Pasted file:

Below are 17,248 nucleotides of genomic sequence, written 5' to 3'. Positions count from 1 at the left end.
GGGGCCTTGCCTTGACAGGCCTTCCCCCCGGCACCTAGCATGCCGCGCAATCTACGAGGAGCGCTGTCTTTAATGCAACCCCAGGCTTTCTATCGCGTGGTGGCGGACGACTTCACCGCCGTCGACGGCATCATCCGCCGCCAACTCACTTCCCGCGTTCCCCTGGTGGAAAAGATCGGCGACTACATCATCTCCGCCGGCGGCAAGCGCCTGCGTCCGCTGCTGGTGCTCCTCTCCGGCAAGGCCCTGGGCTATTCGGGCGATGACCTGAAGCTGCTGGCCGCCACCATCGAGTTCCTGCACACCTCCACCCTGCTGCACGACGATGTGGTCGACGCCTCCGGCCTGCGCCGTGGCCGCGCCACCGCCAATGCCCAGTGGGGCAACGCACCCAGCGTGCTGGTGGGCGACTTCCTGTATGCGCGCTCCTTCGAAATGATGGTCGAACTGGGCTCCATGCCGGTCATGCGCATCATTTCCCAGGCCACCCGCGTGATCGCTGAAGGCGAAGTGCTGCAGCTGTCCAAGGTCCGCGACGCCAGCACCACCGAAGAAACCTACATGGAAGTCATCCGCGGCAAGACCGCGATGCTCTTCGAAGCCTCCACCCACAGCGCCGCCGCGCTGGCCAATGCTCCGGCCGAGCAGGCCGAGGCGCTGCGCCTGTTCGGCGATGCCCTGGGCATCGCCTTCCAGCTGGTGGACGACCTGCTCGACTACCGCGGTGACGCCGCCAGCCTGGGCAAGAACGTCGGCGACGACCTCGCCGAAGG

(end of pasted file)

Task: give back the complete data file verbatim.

Below are 17,248 nucleotides of genomic sequence, written 5' to 3'. Positions count from 1 at the left end.
GGGGCCTTGCCTTGACAGGCCTTCCCCCCGGCACCTAGCATGCCGCGCAATCTACGAGGAGCGCTGTCTTTAATGCAACCCCAGGCTTTCTATCGCGTGGTGGCGGACGACTTCACCGCCGTCGACGGCATCATCCGCCGCCAACTCACTTCCCGCGTTCCCCTGGTGGAAAAGATCGGCGACTACATCATCTCCGCCGGCGGCAAGCGCCTGCGTCCGCTGCTGGTGCTCCTCTCCGGCAAGGCCCTGGGCTATTCGGGCGATGACCTGAAGCTGCTGGCCGCCACCATCGAGTTCCTGCACACCTCCACCCTGCTGCACGACGATGTGGTCGACGCCTCCGGCCTGCGCCGTGGCCGCGCCACCGCCAATGCCCAGTGGGGCAACGCACCCAGCGTGCTGGTGGGCGACTTCCTGTATGCGCGCTCCTTCGAAATGATGGTCGAACTGGGCTCCATGCCGGTCATGCGCATCATTTCCCAGGCCACCCGCGTGATCGCTGAAGGCGAAGTGCTGCAGCTGTCCAAGGTCCGCGACGCCAGCACCACCGAAGAAACCTACATGGAAGTCATCCGCGGCAAGACCGCGATGCTCTTCGAAGCCTCCACCCACAGCGCCGCCGCGCTGGCCAATGCTCCGGCCGAGCAGGCCGAGGCGCTGCGCCTGTTCGGCGATGCCCTGGGCATCGCCTTCCAGCTGGTGGACGACCTGCTCGACTACCGCGGTGACGCCGCCAGCCTGGGCAAGAACGTCGGCGACGACCTCGCCGAAGG